Bishop Barron said that justly recovering the necessary intellectual side of passing on the faith will involve a "new apologetics" that focuses on who God is in a context in which so many have false notions of a God who is just one being among many rather than the one who is Being himself who holds us in being; the proper interpretation of the Bible, responding to those who try to debunk or debate it out of relevance; theodicy, or the defense of God's goodness and providence in the face of evil, which is ever the most powerful challenge to the existence of a good, all-powerful Deity; the connection between religion and violence at a time when terrorists scandalously justify their evil on the basis of religion; and the link between religion and science, in an age of scientism that often teaches the young that if we can't know something via the scientific method, it doesn't exist.
In calling for a new apologetics, Bishop Barron is not trying merely to summon a few superstar Catholic intellects to get to work. In response to the dumbing down of the faith, we all need to get to know our faith better, especially in those areas where it is most challenged. God has given each of us minds and their foremost purpose is to use them to know him and help others to come to know him. None of us should accept knowing our faith -- the most important subject of our life, and the greatest gift we can pass on to others -- less than doctors and nurses know medicine, or engineers know math, or sports fans know players' numbers and statistics. We are happily living at a time of unprecedented resources available to Catholic young people and adults to grow in their understanding of the faith and their capacity to pass it on, but we cannot bury those gifts.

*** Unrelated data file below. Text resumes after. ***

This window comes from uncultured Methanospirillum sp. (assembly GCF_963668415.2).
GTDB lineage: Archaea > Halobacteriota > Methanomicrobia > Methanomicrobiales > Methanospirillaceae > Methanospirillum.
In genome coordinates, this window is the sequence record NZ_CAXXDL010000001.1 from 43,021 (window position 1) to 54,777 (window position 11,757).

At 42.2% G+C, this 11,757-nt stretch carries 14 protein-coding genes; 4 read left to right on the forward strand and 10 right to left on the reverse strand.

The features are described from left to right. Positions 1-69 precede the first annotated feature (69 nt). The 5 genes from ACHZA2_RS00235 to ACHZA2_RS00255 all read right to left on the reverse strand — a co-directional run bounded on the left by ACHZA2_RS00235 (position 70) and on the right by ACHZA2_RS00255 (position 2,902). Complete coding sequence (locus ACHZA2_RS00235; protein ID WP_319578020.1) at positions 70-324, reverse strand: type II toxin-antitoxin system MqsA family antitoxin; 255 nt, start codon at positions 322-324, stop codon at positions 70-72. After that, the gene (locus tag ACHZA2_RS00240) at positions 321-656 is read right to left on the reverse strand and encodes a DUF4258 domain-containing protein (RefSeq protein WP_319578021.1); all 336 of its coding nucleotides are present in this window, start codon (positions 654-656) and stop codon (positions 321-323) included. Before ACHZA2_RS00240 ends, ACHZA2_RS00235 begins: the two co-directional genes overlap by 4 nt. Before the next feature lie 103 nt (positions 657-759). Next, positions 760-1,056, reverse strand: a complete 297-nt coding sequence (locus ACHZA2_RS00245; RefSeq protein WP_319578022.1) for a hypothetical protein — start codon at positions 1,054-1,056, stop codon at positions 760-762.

The third thing I'll mention that Bishop Barron emphasized 9s that we must engage in radical witness: "Especially in light of the sex abuse scandals of recent years and the emergence of an aggressive new atheism, the recovery of a radical form of the Christian life is essential to the task of evangelization. We must regain our moral and spiritual credibility."
It short-circuits the proclamation of the faith when Christians proclaim the Beatitudes but then don't seek to live them. It undermines evangelization all the more when Christians don't even know or try to live the commandments, pretending as if keeping holy the Lord's day, not killing the unborn or seniors, not lying, stealing, coveting or engaging in sexual immorality, were all optional parts of the faith. Perhaps more than anything it subverts the faith when Christians proclaim that God is real, that he listens to us in prayer, that he comes to feed us with himself on the altars, that he forgives us our sins in Sacrament of Reconciliation, that he joins a man and a woman in one flesh for the rest of their lives in marriage, and then do not live in accordance with those literally awesome gifts.
On the other hand, what an extraordinary thing it is when we find radical Christian witness. We see it in the saints and martyrs. We also see it in daily life in so many unheralded disciples and apostles. They proclaim the faith by their body language in a way that forces others to question their own way of living. They give witness to a love, to a friendship, to a beauty that the world can't give or rob.
In the face of the nones, and of so many others who still believe but are only partially living by faith, Bishop Barron is prophetically challenging all of us to respond to the signs of the times with a recommitment to letting the beauty of our faith radiate, to learning and teaching it in its fullness, and living it in such a compelling, magnetic way that people can eventually be led to come to meet Christ in all his beauty, truth and holiness.
Father Roger J. Landry is a priest of the Diocese of Fall River, Massachusetts, who works for the Holy See’s Permanent Observer Mission to the United Nations.